WHAT DOES THE INTELLECTUAL PROPERTY ALLOW YOU TO DO?
The law provides for limits to guarantee a balance between the rights of authors and those of users. These limits and the scope of application of these exceptions varies from country to country. The limits that may interest you when writing academic papers, scientific articles, communications and presentations, theses, etc. they are: the time limit (the public domain) and the right of subpoena.
INTERNET DOES NOT MEAN FREE USE
The Internet is a new way of disseminating works, and therefore these are governed by the same Intellectual Property laws. Works found on the Internet are equally protected even if they do not carry the © symbol, may be freely accessible and may be very easy to copy.
THE PUBLIC DOMAIN
Public domain works are those whose exploitation rights have been extinguished and which, therefore, can be used freely by anyone as long as the authorship and integrity of the work is respected. In general, it can be said that works become public domain 70 years after the death of their author. For authors who died before 1987, the term is 80 years (an earlier law applies). Laws, court rulings and their official translations are also part of the public domain.
THE RIGHT OF SUBPOENA
The right of citation implies the inclusion in one's own work of fragments of already published works by other authors (or, in their entirety, in the case of images), in one's own work. It is regulated in article 32.1 of the LPI. Therefore, in accordance with the right of citation, you can include an image or a fragment of text from another work in your works as long as:
- Be reproduced faithfully.
- Whether relevant, they must respond to a purpose of citation, analysis or comment.
- Citations must be a supplement to your work, they cannot be the substantial part of your work.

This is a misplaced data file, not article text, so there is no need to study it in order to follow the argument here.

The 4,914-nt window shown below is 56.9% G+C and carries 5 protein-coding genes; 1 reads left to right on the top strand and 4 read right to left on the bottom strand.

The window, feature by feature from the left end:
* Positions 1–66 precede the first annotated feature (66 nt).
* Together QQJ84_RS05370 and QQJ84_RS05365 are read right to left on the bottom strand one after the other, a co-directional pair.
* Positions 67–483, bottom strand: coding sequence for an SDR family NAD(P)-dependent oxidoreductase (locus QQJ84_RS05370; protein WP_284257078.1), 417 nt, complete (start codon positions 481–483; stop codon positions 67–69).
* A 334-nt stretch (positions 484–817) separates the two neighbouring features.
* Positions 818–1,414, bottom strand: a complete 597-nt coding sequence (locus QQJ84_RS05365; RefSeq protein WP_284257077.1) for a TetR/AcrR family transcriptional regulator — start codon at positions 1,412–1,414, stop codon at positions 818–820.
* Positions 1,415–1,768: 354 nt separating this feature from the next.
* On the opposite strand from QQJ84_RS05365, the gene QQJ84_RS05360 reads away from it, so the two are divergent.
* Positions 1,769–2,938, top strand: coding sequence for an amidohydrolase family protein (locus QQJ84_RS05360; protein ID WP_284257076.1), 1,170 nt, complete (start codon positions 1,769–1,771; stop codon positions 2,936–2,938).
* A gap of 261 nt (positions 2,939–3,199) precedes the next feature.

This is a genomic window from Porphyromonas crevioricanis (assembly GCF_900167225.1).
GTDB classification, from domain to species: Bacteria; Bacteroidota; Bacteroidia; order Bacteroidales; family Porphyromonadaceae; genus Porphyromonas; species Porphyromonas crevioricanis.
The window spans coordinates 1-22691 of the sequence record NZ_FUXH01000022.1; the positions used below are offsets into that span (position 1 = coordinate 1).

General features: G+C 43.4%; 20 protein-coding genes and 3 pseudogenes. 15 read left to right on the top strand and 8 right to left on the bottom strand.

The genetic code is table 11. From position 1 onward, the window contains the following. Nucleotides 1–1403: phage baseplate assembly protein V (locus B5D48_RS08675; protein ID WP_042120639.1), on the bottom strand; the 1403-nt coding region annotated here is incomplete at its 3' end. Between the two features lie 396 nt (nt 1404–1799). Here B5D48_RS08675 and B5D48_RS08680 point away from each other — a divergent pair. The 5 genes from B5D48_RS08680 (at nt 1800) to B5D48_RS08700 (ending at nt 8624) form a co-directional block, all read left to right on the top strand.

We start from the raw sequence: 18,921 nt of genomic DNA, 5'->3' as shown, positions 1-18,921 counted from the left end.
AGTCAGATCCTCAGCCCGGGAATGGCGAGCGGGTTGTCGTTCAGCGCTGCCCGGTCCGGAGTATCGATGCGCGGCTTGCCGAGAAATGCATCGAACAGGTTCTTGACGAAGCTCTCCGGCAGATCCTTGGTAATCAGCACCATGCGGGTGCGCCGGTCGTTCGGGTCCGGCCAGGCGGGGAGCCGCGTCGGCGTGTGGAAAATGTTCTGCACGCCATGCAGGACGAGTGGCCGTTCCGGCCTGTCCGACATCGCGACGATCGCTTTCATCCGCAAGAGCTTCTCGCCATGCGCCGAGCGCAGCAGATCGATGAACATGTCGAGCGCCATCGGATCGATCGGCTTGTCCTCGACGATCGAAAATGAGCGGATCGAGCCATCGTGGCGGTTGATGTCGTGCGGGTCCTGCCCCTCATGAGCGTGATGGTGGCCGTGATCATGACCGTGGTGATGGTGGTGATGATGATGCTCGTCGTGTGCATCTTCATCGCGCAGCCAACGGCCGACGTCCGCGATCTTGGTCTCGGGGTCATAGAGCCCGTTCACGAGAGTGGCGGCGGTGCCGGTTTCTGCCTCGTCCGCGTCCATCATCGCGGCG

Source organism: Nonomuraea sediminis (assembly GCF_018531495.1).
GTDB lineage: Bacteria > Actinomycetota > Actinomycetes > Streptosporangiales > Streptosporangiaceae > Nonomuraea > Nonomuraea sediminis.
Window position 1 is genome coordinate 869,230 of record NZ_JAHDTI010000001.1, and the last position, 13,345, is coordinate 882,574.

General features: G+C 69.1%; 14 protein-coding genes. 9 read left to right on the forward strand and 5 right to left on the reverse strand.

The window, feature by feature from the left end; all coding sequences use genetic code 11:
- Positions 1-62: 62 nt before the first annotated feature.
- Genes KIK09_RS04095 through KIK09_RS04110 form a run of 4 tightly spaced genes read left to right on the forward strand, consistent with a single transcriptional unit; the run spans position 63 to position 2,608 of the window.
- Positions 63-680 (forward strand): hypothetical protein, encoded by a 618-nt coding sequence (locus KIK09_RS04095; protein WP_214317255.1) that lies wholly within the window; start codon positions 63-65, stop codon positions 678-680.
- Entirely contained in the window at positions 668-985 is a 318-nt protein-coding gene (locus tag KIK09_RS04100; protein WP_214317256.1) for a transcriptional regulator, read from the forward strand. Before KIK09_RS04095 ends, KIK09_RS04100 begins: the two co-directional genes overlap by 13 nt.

- The new document that includes the quoted fragment must be made for teaching or research purposes.
- You must indicate the author and the source from which the fragment or image was obtained.
- The original source of the quotation is lawful (for example do not reproduce a fragment of a YouTube video if you know that the person who uploaded it is not its owner or does not have permission to do so).
You will need to ask permission from the rights holders when, in your works, you want to:
- Play an entire document (for example, a video).
- Manipulate or modify a document of which you are not the author.
- Upload a document of another author to the Internet.
This limit is aimed only at media whose mission is to report on current affairs. It is regulated in article 35.1 of the LPI. The exception allows for the reproduction of works that are news and to the extent necessary for the informative purpose (pictures, for example). It also includes the possibility of reproducing works incidentally.
TO WHOM CAN I DISTRIBUTE MY COPIES AND IN WHAT FORM?
You can only distribute your copies to your students, as part of a teaching session. These copies can be distributed on the institution's internal network, via email, on an LMS platform (Moodle), etc. On the other hand, it is forbidden to disseminate copies of works on the Internet unless permission has been obtained from the rights owners.
HOW TO RESPECT THE CONDITIONS OF USE OF THE WORKS?
In all cases you must cite the authors of the works you use. You must then declare the copied works to the Spanish Reproduction Rights Centre - Centro Español de Derechos Reprográficos (CEDRO) using this library's form
Copies or reproductions made from a lawful source are strictly reserved for the private use of the copier and not for collective use. However, the educational exception provides that copies or reproductions made from a database are permitted if the educational institution has subscribed to an academic licence to use the data for its students, teachers and researchers.